On Sunday, September 25, Italy will vote in the national election. The coalition of right-wing parties – Matteo Salvini's Lega (League), Silvio Berlusconi's Forza Italia, and Fratelli d'Italia (Brothers of Italy) – is predicted to win, led by Giorgia Meloni, the campaign's protagonist. If the coalition wins, Meloni, at her 45, will become the first female prime minister in Italian history. This means her political programme will shape the country's policy over the coming years.
On average, an Italian government holds power for 20 months. Still, Meloni's right-wing coalition has every chance of running for much longer because, judging by the ratings – over 50% as the polls show – ordinary Italians seem to like what the parties propose.
According to opinion polls, there are three major woes Italian voters are currently most concerned about: the drastic rise in energy prices, environmental issues, and the high crime rate stemming from the influx of migrants into the country. Those who have attended the rallies of the future prime minister, as people call her, say that she suggests simple and clear solutions to all these issues.
Some have accused Meloni of populism because of this. But is it a manifestation of populism, for example, to promise to reduce the tax burden on businesses to hire more employees? Or reduce social charges which, in the context of the energy crisis, are becoming a severe burden on small and medium-sized enterprises? Or protect Italian businesses from being bought out by multinationals and moving jobs to Asia? It seems more like a rather pragmatic approach.
Meloni is also expected to cut electricity and heat bills. She will likely act like the new British prime minister, Liz Truss, by setting a price ceiling on utility rates.
Even Meloni's opponents admit that she believes in national interests and is generally a political realist. Regarding migrants, the right-wing bloc is known for its tough stance. The uncontrolled influx of refugees from Africa and the Middle East has aggravated the situation with drug trafficking and increased prostitution.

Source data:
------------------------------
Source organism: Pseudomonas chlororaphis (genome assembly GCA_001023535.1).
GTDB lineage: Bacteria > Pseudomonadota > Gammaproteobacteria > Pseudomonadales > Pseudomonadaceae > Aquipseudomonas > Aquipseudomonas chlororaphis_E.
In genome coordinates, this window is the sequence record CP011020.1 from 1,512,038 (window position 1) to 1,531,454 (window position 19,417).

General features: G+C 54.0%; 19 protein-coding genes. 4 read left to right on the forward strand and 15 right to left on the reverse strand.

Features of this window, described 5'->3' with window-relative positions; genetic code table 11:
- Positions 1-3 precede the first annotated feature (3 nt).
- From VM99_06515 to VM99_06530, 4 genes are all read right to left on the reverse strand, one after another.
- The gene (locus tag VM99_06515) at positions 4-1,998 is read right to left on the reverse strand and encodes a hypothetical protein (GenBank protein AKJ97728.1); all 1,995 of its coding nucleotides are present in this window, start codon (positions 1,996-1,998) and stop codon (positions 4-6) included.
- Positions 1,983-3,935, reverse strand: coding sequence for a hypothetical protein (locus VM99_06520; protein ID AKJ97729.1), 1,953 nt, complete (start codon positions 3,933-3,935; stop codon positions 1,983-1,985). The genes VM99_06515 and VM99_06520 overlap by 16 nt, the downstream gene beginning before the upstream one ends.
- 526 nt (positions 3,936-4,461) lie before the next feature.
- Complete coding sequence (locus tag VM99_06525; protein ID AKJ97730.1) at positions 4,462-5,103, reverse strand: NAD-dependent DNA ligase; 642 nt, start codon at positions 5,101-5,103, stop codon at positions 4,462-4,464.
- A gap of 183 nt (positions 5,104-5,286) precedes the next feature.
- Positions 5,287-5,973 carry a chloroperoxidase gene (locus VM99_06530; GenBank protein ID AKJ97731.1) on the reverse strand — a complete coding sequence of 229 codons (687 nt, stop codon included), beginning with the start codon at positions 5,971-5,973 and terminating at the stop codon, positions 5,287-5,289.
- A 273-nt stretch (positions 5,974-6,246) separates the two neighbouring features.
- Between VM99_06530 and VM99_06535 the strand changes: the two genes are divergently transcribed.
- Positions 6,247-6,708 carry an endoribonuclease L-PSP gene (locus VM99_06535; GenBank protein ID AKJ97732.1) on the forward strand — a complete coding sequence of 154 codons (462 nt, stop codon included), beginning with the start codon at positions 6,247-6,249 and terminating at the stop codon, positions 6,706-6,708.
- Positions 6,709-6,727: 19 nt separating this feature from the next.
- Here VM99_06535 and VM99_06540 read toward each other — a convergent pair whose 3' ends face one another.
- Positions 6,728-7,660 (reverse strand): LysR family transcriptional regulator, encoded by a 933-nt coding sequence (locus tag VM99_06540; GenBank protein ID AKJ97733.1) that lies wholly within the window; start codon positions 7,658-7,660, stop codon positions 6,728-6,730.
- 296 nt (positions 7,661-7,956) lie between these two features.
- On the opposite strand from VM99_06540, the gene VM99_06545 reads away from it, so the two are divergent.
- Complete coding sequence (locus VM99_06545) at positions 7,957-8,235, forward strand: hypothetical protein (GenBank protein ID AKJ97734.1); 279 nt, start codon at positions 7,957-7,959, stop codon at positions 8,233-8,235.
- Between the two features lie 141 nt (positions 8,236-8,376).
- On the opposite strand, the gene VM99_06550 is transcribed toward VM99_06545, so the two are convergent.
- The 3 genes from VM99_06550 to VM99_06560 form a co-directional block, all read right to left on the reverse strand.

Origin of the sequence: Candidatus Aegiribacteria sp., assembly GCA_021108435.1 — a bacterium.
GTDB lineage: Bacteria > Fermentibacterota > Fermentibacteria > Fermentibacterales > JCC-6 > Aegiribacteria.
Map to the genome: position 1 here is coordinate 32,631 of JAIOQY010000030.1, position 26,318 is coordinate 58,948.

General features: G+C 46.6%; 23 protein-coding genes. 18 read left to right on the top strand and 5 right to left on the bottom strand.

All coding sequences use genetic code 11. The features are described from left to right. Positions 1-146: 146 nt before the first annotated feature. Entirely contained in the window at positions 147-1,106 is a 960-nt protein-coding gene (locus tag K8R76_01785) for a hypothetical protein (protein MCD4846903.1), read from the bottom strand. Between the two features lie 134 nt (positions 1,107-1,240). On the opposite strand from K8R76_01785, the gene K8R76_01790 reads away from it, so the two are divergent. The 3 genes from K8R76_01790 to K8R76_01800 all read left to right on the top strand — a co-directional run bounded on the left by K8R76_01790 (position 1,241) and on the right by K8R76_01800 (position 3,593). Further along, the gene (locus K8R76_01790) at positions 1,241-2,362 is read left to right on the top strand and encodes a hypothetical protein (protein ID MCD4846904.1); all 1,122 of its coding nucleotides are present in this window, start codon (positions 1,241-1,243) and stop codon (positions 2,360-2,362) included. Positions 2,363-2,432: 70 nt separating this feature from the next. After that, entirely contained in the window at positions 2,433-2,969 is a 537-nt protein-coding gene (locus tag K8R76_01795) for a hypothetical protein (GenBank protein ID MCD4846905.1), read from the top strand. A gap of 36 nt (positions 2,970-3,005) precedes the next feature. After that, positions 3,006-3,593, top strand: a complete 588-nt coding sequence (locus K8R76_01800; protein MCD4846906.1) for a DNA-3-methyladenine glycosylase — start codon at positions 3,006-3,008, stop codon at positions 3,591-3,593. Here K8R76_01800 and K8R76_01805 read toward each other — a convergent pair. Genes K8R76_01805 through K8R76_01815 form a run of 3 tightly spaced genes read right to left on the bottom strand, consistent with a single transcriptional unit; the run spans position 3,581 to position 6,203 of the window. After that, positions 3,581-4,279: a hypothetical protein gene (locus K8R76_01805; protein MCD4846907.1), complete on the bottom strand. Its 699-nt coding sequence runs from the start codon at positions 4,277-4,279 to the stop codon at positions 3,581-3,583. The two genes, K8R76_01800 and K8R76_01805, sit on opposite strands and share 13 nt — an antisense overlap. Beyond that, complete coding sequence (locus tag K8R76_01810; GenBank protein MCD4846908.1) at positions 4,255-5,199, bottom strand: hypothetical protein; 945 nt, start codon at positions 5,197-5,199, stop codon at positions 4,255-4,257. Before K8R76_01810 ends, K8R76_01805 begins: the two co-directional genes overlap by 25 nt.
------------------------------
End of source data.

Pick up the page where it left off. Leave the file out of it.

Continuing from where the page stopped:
Giorgia Meloni is much more radical in the fight against illegal immigration than Matteo Salvini. While her counterpart, when deputy prime minister in the Conte government, never allowed a ship with immigrants on board to dock on Italian shores in 2019, Meloni demanded it should be sunk and the crew arrested. Brothers of Italy promotes the idea of a naval blockade of the northern coasts of Africa, although experts argue if this could actually be effective.
In this radical approach to mass migration issues, Giorgia Meloni resembles another conservative European politician, Hungarian Prime Minister Viktor Orban, who promised to shoot immigrants at the border. Meanwhile, behind such harsh words, which appeal to right-wing voters, is quite a constructive position. She proclaims the willingness to accept immigrants after other EU members increase their quotas. That is, both Meloni and Orban stand for European solidarity on a fair basis.
Source: Hungary Today
Viktor Orban and Giorgia Meloni have much in common, not just because they are nationally oriented politicians with an anti-globalisation bias. If we look closely at Meloni's views and values, her resemblance to Orban becomes even stronger. She describes herself: "I am Giorgia, I am a woman, I am a mother, I am Italian, I am a Christian!" And this is her formula for success.
By stressing that she is Italian, Meloni means that although she supports Italy being in both NATO and the European Union, she does not agree to give more and more power to the supranational bodies of organisations where unelected bureaucrats sit. National governments should have more control.